Maya (also known as MIA) was born in London to Tamil Sri Lankan parents. When she was 6 months old, her family moved to Jaffna, a town in Northern Sri Lanka and settled there. Her father became a political activist and set up a group to address the discrimination against Tamils, but was forced to go into hiding from the Sri Lankan army.

During the first eleven years of her life, Maya had little contact with her father. She remembers happy days from her childhood spent playing with her cousins and her brother and sister. But her family also suffered at the hands of the Sri Lankan army who were looking for her father - the soldiers would beat her mother in front of the children. The family spent periods of their life in deep poverty. They sought refuge in neighbouring India, and eventually, with the help of money collected by their friends managed to come to the UK a week before Maya’s 11th birthday.

On her first day at school, her class were working through a sum and Maya put her hand up, because she knew the answer. "And literally the whole class turned round and laughed at me," she remembered. The teacher patted her on the head and told her she didn't have to pretend. But she did know the answer – she just couldn't speak English. She didn't have the words to tell them (Sawyer, 2010).

Today MIA is a self-taught rapper, songwriter and producer and has been nominated for two Grammy awards. Drawing upon her childhood experiences, MIA supports the cause of oppressed people around the world.

M.I.A. (Maya), a rap artist and a refugee from Sri Lanka performing at the Siren festival in 2007.
M.I.A. (Maya), a rap artist and a refugee from Sri Lanka performing at the Siren festival in 2007.


Taken by flickr user j. appleseed

Background note on Sri Lankan migration to the UK

During the 1960s and 70s, small numbers of professionals emigrated to the UK from Sri Lanka (known as Ceylon till 1972), and found work in the NHS and other white-collar occupations. These early migrants came from affluent backgrounds, were well-educated and have become established in British society.

The next distinctive phase of Sri Lankan migration to the UK occurred from the 1980s onwards, during the civil war in Sri Lanka. Following independence from British colonial rule in 1948, the Tamil population experienced discrimination by successive majority Sinhalese governments. The Sri Lankan civil war (1983-2009) was a conflict that began in 1983 when Liberation Tigers of Tamil Eelam (the LTTE, also known as the Tamil Tigers) demanded a separate state in the north east of the country. Hundreds of thousands of Sri Lankans sought refuge in neighbouring India during that time as well as seeking asylum in Europe, especially Germany, France and the UK, and in the USA and Canada.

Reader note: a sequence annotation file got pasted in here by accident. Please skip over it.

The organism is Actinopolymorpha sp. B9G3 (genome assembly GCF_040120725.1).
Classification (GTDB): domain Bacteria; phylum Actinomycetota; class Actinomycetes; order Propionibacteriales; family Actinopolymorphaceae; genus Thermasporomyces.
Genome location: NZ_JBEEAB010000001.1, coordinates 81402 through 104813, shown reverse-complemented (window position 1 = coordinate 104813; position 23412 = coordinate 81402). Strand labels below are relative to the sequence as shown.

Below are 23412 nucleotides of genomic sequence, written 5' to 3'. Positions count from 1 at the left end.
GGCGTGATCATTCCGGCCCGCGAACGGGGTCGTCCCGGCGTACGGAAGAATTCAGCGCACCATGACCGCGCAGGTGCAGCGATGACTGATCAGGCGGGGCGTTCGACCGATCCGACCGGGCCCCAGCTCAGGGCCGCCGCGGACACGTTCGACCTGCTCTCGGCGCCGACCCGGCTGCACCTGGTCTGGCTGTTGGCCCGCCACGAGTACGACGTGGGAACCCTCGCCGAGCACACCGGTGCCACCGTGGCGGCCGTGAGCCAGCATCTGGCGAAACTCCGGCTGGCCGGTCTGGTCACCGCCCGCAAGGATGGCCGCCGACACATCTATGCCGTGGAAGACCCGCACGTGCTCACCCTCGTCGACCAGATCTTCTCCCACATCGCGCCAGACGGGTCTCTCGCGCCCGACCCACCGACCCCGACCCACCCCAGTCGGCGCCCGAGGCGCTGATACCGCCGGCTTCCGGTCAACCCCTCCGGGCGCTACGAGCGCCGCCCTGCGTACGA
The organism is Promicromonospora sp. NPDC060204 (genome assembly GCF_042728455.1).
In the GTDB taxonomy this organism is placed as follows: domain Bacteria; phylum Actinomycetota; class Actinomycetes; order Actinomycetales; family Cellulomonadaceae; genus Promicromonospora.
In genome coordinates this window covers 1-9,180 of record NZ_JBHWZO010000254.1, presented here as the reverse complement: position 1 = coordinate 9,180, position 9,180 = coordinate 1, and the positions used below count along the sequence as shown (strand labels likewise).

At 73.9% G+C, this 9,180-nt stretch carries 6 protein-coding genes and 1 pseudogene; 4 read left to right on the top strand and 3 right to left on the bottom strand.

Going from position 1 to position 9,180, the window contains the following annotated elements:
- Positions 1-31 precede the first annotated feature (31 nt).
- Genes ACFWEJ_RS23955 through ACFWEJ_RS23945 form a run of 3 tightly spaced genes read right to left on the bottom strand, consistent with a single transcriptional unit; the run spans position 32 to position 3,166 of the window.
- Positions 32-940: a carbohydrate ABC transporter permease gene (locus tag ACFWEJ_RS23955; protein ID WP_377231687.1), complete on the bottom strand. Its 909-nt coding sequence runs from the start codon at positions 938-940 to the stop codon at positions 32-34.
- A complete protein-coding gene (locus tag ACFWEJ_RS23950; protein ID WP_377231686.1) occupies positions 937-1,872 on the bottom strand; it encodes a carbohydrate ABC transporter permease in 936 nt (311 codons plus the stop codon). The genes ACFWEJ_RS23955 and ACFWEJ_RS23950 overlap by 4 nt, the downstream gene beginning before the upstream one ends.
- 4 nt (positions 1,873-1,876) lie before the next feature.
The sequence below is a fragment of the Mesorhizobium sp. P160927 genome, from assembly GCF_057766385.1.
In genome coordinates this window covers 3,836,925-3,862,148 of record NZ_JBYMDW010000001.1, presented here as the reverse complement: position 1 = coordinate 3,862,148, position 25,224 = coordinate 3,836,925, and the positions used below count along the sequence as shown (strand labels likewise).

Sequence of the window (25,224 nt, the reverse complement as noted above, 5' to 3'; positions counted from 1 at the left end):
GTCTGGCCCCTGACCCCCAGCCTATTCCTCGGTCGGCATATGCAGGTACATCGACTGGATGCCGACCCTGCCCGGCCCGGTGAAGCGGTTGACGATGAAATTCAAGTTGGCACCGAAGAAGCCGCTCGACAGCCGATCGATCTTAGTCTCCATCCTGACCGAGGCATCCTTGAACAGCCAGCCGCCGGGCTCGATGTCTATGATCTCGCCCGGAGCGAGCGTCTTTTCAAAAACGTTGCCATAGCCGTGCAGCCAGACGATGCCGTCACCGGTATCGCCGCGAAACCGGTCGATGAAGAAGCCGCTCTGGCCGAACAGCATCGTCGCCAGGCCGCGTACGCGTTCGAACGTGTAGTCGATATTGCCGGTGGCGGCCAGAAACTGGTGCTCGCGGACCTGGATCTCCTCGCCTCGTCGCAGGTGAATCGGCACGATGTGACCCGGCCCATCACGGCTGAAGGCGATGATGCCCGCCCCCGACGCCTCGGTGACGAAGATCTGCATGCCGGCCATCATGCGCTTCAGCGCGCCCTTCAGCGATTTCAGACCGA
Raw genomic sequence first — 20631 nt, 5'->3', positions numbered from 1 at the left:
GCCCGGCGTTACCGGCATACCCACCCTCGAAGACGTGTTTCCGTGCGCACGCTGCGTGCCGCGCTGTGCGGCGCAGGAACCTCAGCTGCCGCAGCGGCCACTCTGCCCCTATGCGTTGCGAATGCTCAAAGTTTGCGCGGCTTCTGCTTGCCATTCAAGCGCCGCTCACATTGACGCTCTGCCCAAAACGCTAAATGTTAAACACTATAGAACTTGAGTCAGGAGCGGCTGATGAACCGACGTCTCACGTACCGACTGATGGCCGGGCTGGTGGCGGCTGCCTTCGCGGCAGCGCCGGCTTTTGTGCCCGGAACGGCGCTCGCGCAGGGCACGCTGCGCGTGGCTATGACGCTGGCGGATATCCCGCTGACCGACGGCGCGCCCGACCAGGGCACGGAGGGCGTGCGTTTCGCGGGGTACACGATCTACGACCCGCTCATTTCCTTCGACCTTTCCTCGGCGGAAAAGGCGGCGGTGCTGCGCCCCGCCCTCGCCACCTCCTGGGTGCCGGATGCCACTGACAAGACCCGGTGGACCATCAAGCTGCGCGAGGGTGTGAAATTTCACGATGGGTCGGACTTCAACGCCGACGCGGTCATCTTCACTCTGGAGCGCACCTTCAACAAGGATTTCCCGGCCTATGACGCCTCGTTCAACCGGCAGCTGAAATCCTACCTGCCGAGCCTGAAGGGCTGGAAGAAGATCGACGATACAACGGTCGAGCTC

Kamila came to England from Slovakia in 2003. She remembers: “I was 14 years old and came here with my parents. My mum, she is from the Roma community but my dad is not. The Roma community are quite close, like my grandmother, my mum, my aunties, my cousins and uncles, were already living here. My mum felt the need for us to have education so that is why she decided it would be better for us to be here.”

“We were probably the last family to move, and moved because of the racism and prejudice in our country, because we are Roma.  My family could not find a job.  It is different because you are Roma. When I was in school, I never had any problems but my brother and sister did, because you can tell they are Roma.  I look like my dad. They are darker skinned. You could see the difference with the teachers - how they behaved towards my brother was different to how they behaved towards me.”

“It was actually really hard because I was finishing high school. When we left home, I was applying for college.  I did the test ... and just the week after that, my parents told me we were moving to England.   So it was disappointing. At first when we came, I was happy to see my family, but it was a different culture, a different language.”

Today Kamila is settled in England and has her own family here. "I have been working here for two years now.  I am working with the Roma children, trying to find them school places."

Moss, D. (2013) Case Studies: Childhood and immigration to the UK: Social change and social justice', Leeds Metropolitan University, Unpublished Research.

Roma children playing in Slovakia in 2007.
Roma children playing in Slovakia in 2007.


Ing.Mgr. Jozef Kotulič

Background note on Roma migration to the UK

Roma population in Europe is estimated to be between eight to 12 million, with the greatest numbers in Romania, Slovakia, Bulgaria, Hungary and the former Yugoslavia. Accurate population estimations are difficult to make because of infrequent data collection, the mobility of the Roma, and their reluctance to register as "Roma" in the population census for fear of being stigmatized.

Roma have historically been marginalized in every European country where they have settled. Romas lack equal access to government services and health care, good-quality housing and schools, and suffer from high rates of unemployment and discrimination in the labour market. 70 percent of Roma in Slovakia and 85 percent in the Czech Republic are unemployed. Between 1997 and 2005, approximately 12,000 to 15,000 Roma left Eastern Europe for the UK, Switzerland, Norway, and Canada to escape discrimination and to improve their socioeconomic position.

Amnesty International (2009) Europe's Roma community still facing massive discrimination. Amnesty International. Available at: https://www.amnesty.org/en/latest/news/2009/04/europe039s-roma-community-still-facing-massive-discrimination-20/